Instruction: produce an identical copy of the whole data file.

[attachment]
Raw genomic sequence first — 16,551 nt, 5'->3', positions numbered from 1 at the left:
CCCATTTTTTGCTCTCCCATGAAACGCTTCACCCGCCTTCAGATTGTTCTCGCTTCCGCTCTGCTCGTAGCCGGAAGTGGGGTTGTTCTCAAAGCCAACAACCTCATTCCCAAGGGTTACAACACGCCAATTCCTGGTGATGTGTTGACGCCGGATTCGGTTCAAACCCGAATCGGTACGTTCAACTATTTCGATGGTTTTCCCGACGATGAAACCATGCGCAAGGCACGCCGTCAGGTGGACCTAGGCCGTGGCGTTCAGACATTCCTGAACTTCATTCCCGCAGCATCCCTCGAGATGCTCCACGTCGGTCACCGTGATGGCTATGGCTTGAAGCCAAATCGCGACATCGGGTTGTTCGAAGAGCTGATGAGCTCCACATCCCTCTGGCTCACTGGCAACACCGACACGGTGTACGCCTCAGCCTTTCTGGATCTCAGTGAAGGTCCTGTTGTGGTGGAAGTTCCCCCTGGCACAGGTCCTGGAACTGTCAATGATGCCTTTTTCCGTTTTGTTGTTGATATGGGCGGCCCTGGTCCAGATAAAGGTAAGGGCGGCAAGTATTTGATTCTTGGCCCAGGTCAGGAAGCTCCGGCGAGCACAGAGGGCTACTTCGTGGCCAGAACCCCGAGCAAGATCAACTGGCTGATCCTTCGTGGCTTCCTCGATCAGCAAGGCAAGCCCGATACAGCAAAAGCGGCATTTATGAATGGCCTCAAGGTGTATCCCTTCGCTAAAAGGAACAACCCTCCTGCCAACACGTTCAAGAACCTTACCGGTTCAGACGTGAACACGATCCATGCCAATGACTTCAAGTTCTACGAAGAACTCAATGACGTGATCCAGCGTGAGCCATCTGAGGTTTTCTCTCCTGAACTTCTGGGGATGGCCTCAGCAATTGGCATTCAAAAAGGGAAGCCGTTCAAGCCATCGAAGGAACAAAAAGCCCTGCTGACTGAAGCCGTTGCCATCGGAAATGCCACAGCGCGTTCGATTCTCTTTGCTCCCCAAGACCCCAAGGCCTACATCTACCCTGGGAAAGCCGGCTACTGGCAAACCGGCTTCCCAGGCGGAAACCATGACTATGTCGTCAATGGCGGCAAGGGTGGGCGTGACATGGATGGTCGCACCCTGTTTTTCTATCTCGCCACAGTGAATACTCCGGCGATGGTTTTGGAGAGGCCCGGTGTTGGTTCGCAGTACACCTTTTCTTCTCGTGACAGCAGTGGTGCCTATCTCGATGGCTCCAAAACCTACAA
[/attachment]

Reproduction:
Raw genomic sequence first — 16,551 nt, 5'->3', positions numbered from 1 at the left:
CCCATTTTTTGCTCTCCCATGAAACGCTTCACCCGCCTTCAGATTGTTCTCGCTTCCGCTCTGCTCGTAGCCGGAAGTGGGGTTGTTCTCAAAGCCAACAACCTCATTCCCAAGGGTTACAACACGCCAATTCCTGGTGATGTGTTGACGCCGGATTCGGTTCAAACCCGAATCGGTACGTTCAACTATTTCGATGGTTTTCCCGACGATGAAACCATGCGCAAGGCACGCCGTCAGGTGGACCTAGGCCGTGGCGTTCAGACATTCCTGAACTTCATTCCCGCAGCATCCCTCGAGATGCTCCACGTCGGTCACCGTGATGGCTATGGCTTGAAGCCAAATCGCGACATCGGGTTGTTCGAAGAGCTGATGAGCTCCACATCCCTCTGGCTCACTGGCAACACCGACACGGTGTACGCCTCAGCCTTTCTGGATCTCAGTGAAGGTCCTGTTGTGGTGGAAGTTCCCCCTGGCACAGGTCCTGGAACTGTCAATGATGCCTTTTTCCGTTTTGTTGTTGATATGGGCGGCCCTGGTCCAGATAAAGGTAAGGGCGGCAAGTATTTGATTCTTGGCCCAGGTCAGGAAGCTCCGGCGAGCACAGAGGGCTACTTCGTGGCCAGAACCCCGAGCAAGATCAACTGGCTGATCCTTCGTGGCTTCCTCGATCAGCAAGGCAAGCCCGATACAGCAAAAGCGGCATTTATGAATGGCCTCAAGGTGTATCCCTTCGCTAAAAGGAACAACCCTCCTGCCAACACGTTCAAGAACCTTACCGGTTCAGACGTGAACACGATCCATGCCAATGACTTCAAGTTCTACGAAGAACTCAATGACGTGATCCAGCGTGAGCCATCTGAGGTTTTCTCTCCTGAACTTCTGGGGATGGCCTCAGCAATTGGCATTCAAAAAGGGAAGCCGTTCAAGCCATCGAAGGAACAAAAAGCCCTGCTGACTGAAGCCGTTGCCATCGGAAATGCCACAGCGCGTTCGATTCTCTTTGCTCCCCAAGACCCCAAGGCCTACATCTACCCTGGGAAAGCCGGCTACTGGCAAACCGGCTTCCCAGGCGGAAACCATGACTATGTCGTCAATGGCGGCAAGGGTGGGCGTGACATGGATGGTCGCACCCTGTTTTTCTATCTCGCCACAGTGAATACTCCGGCGATGGTTTTGGAGAGGCCCGGTGTTGGTTCGCAGTACACCTTTTCTTCTCGTGACAGCAGTGGTGCCTATCTCGATGGCTCCAAAACCTACAA